This was the first time a Summit was organized by Marianist LIFE. During the Summer LIFE Week, students focus on leadership development, social justice education, prayer, and fun. The Summit engaged students in those same concepts, just during a shorter time frame.

“I think one of my favorite moments at the retreat was when we all prayed and meditated as a group,” shared Carolyn Marshall ‘21. “It helped me feel relaxed and surrounded by good people.”

“I really enjoyed my small group because everyone was super easy to talk to,” said Allie Bardine ‘21. “I also enjoyed when we did a trivia night the first night.”

“One of my favorite moments was when I walked into the retreat center and I saw three of my closest friends from the Summer LIFE Week — I hadn't seen them since July,” reflected Katie. “It was so fun to see them and have us all hang out, but also grow in the faith.

“That is one very unique thing about the friendships made on LIFE Week and summits,” she continued. “These are friends who you can grow in your faith with, have meaningful conversations, and simply hang out and have ping pong tournaments with!”

Weizman added, “It is a great experience to learn more about how to benefit your community and a great opportunity to make new friends!”

“I wish that everybody in the school was able to experience the LIFE Summit,” Allie said. “It changed my mind about what MLC is like at CJ, and how different some of the same programs may be at different schools. I am so grateful that I took two days out of my winter break to grow closer to God and to also meet new people from other Marianist schools across Ohio!”

Marshall agreed, “This conference helped me, in a way, find what I want to do when I get older. It also helped me realize that God works in mysterious ways and is always there to give a helping hand. Have faith and you'll be on the right track.”

Posted January 14, 2019

Performing Arts Students Showcased Near and Far

2019 is beginning in a big way for students in performing arts.

Six students - Logan Brodnick ‘19 (baritone saxophone), Anna Mussin Phillips ‘21 (flute), John Muhl ‘20 (tuba), Will Marshall ‘19 (horn), Libby Blackshire ‘20 (trumpet), and Natalie Mussin Phillips ‘21 (percussion) were selected to participate in the Tri-State Band Symposium at Northern Kentucky University January 18 and 19. Students from Indiana, Kentucky and Ohio who were selected are “the Tri-State’s finest wind and percussion players,” according to NKU. Students will participate in a clinic and perform in the Tri-State Honor Band.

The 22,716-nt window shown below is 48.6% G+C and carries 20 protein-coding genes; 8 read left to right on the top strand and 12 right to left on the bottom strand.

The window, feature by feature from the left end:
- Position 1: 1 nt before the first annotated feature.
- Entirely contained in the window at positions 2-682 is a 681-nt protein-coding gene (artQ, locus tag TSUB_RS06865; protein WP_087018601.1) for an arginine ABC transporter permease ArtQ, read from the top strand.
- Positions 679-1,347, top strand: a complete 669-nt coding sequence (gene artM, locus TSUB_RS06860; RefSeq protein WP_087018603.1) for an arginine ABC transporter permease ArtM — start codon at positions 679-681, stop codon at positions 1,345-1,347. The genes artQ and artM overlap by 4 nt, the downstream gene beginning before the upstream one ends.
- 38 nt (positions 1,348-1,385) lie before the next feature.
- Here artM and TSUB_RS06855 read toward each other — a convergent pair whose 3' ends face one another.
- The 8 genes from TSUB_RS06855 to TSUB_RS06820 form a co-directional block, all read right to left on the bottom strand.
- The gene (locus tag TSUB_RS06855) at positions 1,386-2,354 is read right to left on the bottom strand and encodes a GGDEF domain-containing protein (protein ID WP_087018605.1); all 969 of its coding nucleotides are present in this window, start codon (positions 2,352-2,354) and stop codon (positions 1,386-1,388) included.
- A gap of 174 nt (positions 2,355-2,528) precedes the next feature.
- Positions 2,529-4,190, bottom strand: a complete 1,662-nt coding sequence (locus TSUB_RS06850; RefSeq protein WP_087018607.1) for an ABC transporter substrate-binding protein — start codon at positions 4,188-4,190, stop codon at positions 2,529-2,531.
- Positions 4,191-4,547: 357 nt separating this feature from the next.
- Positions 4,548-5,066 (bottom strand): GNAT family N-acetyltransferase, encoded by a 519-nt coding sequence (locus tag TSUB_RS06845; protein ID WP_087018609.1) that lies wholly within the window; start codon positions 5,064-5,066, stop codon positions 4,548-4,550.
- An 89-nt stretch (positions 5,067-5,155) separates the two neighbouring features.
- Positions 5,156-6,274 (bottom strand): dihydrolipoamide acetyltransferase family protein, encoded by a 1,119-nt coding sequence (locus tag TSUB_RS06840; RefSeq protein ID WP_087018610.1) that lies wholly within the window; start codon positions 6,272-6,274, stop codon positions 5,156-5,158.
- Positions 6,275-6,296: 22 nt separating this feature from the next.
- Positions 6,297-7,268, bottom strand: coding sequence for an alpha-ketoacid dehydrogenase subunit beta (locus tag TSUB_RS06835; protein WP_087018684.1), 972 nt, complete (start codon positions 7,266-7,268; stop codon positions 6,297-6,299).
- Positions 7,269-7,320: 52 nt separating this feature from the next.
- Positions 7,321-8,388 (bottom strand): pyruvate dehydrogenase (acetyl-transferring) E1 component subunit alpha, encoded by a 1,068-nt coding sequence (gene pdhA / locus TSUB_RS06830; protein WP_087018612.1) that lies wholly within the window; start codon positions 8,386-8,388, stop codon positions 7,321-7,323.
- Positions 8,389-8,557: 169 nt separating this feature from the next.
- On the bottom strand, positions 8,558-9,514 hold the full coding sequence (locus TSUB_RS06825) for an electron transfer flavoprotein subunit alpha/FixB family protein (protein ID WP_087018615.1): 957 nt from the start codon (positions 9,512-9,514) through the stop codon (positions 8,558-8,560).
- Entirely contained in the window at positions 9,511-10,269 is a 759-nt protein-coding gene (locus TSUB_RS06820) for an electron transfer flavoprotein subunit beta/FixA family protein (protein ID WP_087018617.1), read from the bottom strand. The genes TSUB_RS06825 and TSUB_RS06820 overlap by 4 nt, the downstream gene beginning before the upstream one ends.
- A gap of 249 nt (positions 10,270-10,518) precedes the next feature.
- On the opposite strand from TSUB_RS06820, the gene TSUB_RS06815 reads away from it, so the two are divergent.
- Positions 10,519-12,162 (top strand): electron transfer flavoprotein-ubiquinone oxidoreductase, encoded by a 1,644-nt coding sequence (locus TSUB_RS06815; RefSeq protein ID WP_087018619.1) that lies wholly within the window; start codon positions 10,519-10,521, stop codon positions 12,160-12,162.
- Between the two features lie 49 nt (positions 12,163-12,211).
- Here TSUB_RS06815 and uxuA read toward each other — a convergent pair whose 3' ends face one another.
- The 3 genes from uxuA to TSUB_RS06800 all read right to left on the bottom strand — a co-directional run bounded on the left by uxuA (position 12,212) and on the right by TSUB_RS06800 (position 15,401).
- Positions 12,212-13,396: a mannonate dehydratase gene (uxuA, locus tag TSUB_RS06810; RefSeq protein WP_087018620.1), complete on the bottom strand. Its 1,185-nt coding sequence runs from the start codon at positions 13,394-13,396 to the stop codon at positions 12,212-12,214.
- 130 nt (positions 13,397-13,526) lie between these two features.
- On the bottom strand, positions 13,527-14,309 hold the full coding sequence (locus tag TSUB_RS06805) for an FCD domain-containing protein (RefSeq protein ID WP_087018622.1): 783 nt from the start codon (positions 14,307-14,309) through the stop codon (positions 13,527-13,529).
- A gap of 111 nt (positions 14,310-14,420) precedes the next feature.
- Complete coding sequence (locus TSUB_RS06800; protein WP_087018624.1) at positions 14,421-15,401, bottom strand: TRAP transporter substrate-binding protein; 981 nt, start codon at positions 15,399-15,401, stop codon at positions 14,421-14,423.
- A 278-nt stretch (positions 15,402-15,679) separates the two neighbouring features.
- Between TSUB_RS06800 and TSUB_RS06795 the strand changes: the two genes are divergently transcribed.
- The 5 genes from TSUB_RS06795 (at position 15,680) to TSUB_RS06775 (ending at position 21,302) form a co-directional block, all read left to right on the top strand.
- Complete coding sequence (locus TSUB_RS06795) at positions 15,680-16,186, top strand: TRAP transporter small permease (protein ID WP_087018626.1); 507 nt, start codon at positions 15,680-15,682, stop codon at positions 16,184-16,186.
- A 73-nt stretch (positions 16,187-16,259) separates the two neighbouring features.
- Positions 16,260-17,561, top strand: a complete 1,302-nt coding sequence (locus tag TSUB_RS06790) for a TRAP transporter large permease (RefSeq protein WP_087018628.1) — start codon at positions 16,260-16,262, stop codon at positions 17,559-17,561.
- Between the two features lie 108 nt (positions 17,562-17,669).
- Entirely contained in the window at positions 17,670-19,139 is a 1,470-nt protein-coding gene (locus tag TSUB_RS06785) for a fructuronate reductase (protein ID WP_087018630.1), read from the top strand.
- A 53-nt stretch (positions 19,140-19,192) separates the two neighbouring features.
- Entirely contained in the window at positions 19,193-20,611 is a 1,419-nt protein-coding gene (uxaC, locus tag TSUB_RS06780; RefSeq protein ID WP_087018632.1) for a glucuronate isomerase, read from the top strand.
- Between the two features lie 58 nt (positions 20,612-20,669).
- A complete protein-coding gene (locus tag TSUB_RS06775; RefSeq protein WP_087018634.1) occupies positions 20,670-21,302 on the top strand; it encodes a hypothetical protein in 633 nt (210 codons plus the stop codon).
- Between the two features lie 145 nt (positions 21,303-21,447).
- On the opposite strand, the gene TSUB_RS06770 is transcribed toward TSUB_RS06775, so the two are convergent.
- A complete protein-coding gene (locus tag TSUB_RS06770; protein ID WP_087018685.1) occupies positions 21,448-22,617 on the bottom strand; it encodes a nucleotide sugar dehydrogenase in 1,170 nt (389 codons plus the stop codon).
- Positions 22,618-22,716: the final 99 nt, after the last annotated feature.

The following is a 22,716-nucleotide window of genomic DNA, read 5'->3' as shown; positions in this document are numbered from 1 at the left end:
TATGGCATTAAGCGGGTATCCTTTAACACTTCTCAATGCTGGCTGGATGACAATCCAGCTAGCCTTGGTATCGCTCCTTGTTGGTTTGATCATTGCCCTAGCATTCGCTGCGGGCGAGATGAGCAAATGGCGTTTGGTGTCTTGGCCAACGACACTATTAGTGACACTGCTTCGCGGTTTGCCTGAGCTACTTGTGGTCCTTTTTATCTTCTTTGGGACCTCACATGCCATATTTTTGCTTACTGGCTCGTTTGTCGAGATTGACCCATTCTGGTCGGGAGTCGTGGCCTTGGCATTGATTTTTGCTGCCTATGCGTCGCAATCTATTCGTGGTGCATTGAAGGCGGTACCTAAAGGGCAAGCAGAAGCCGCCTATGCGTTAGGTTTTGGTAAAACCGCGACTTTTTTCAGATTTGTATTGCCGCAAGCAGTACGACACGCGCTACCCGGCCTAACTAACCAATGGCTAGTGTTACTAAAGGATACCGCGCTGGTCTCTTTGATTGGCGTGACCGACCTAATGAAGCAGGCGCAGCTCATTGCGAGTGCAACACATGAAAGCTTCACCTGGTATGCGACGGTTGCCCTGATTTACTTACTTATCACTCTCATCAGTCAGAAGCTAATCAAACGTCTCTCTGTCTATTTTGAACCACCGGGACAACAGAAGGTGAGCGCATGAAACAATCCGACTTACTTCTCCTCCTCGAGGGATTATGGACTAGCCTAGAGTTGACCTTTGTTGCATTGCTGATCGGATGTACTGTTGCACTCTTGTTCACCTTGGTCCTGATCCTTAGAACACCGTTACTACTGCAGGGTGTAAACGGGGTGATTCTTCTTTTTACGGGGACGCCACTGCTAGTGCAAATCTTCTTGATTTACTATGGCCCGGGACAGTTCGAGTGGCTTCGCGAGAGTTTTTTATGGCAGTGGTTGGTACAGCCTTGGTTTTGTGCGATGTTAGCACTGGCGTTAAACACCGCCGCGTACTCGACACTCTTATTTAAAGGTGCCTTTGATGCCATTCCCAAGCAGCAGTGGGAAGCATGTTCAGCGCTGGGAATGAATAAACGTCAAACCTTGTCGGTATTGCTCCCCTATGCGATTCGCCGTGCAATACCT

Performing arts students will showcase their talent on Sunday, February 10 during the school’s Winter Recital. Both instrumental and vocal performances will take place at 2 p.m. and 4 p.m.

Students in CJ’s a cappella groups - Phoenix and Vega - also have exciting events happening in the new year. On February 22, both groups will compete the in the International Championship of High School A Cappella quarterfinals at Centerville High School. Vega placed first and Phoenix placed third in that same competition last year.

Additionally, both Vega and Phoenix are featured on the BOHSA 2019: Best of High School a Cappella soundtrack. Vega performs Walk on Water and Phoenix performs How Long. The soundtrack can be heard here

Save the Date!

CJ's spring musical, Cinderella, takes the stage Friday, March 8 (7 p.m.) and Saturday, March 9 (2 p.m. and 7 p.m.) As adapted for the stage, with great warmth and more than a touch of hilarity, the hearts of children and adults alike still soar when the slipper fits.

Tickets are $10. There will be special opportunities for elementary students for the March 9 matinee. Additional details will be announced on cjeagles.org closer to the performance date.

Posted January 9, 2019

STEMM Idol: Dr. Patricia Schiml

During her freshman year of college, Dr. Patricia Schiml took a class that would lead her on a path to her life-long career.

“I took a class on drugs and behavior,” Dr. Schiml said. “I remember, it was a lightning bolt moment, sitting in that classroom and I listened to a discussion of neurons and how molecules from the outside can come in and affect behavior. I knew that I wanted to do that for the rest of my life. I’m really lucky that I get to do that.”

Dr. Schiml is a research professor and an advisor for behavioral neuroscience students in the department of psychology at Wright State University.  She received her bachelor of science from Wright State in 1989, and her masters and doctorate in psychology from the University of California in 1991 and 1996, respectively.

“If you want to define psychology, it would be the study of behavior and mental processes,” Dr. Schiml explained. “Within psychology, if you are a behavioral neuroscientist, you study specifically how the brain controls behavior and mental processes. If you want to study the organ of behavior and mental processes, you study of the brain. With that comes some studies of hormones and immunology because the immune system factors can affect behaviors pretty profoundly.”

Dr. Schiml came to CJ on Tuesday, January 8 as part of the school’s STEMM Idol Speaker Series. She also spoke with students taking anatomy and biomedical science medical innovations classes.

As part of her presentation, Dr. Schiml brought in both human and animal brain specimens.

“I think for a beginner in neuroscience or psychology, studying anatomy by using an animal brain can be really helpful,” Dr. Schiml said. “When you then go to the human brain, things seem to make a lot more sense.